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Housing and Mixed-use Development - Student Studio Project (Part 1 of 3)

07 Feb 2017
 
Image Credit: Ontario Association of Architects
Architectural Credit: n/a
 

Site: Ford City, Windsor Ontario
School: St.Clair College 
Course: Drafting and Design Housing and Mixed-use Development (ARC601A)
Professor: William Rawlings 

The following blOAAg posts feature a research project by St. Clair College students, which raised the question of “how might a mixed-use affordable housing development help bridge the gap between two neighborhoods and better create an understanding on how to incorporate affordable market rate housing into a development as a standard for new construction?” 



Project Description/Challenge:  
The student’s investigation aims to rejuvenate a community surrounded by some of Ontario’s largest industrial blight. Ford City was once a thriving sector within the City of Windsor that is now plagued by social disconnect and urban decay.

The proposed 50 acre site is hemmed in on all sides making it difficult to revitalize the area and sustain development. Located just to the east is an engine plant owned by Ford Motor Company of Canada. The plant acts as a barrier extending northerly to the Detroit River. While to the east of the site is a sprawling and segmented light industrial and commercial zone that separates Ford City from the historic Walkerville district, an affluent heritage precinct developed by Hiram Walkers in the late 1800s. Today Walkerville is a key example of a thriving, diverse, walkable community. Located immediately to the south are lightly used rail lines that once acted as a lifeline to more industrial properties. In the middle of all this, is the proposed site tied to a small community with a rich industrial past that is struggling to survive. Consequently, Ford City illustrates a clear disconnect from the city’s flourishing neighborhoods.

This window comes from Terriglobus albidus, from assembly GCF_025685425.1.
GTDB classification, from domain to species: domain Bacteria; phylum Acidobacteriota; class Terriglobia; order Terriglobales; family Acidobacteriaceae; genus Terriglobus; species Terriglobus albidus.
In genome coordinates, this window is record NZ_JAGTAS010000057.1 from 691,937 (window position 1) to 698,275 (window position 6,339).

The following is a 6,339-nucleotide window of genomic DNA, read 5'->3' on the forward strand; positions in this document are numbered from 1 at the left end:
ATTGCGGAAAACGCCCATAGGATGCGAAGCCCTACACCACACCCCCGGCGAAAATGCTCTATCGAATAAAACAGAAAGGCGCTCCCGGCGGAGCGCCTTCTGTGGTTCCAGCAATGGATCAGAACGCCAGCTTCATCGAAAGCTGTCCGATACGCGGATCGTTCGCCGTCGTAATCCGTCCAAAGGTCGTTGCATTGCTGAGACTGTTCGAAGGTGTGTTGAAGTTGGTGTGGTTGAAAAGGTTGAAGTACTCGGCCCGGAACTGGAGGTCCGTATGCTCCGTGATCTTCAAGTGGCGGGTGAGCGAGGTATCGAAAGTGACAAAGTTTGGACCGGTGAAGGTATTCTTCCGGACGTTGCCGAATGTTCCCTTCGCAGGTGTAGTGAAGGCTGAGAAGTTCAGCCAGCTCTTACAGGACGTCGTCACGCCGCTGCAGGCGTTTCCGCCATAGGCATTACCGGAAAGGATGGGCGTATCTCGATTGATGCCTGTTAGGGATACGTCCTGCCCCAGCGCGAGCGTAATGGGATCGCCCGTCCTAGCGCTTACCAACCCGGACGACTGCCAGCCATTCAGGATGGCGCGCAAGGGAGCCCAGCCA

Thus, it becomes unacceptable to merely abandon the community. Instead, in an attempt to heal the area, students were directed to seek both planning and architectural opportunities to merge the fragmented neighbourhoods and unify the varying demographics.

Student’s research raised the question “how might a mixed-use affordable housing development help bridge the gap between the two neighbourhoods and better create an understanding on how to incorporate affordable market rate housing into a development as a standard for new construction?” Therefore, the ultimate goal became to breathe new life into the existing urban fabric and increase density in a blighted context.

Solution from students:
Sophia Simone
Matthew Hopkins

 

 
 
 

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October 15, 2018 19:50 by Anonymous


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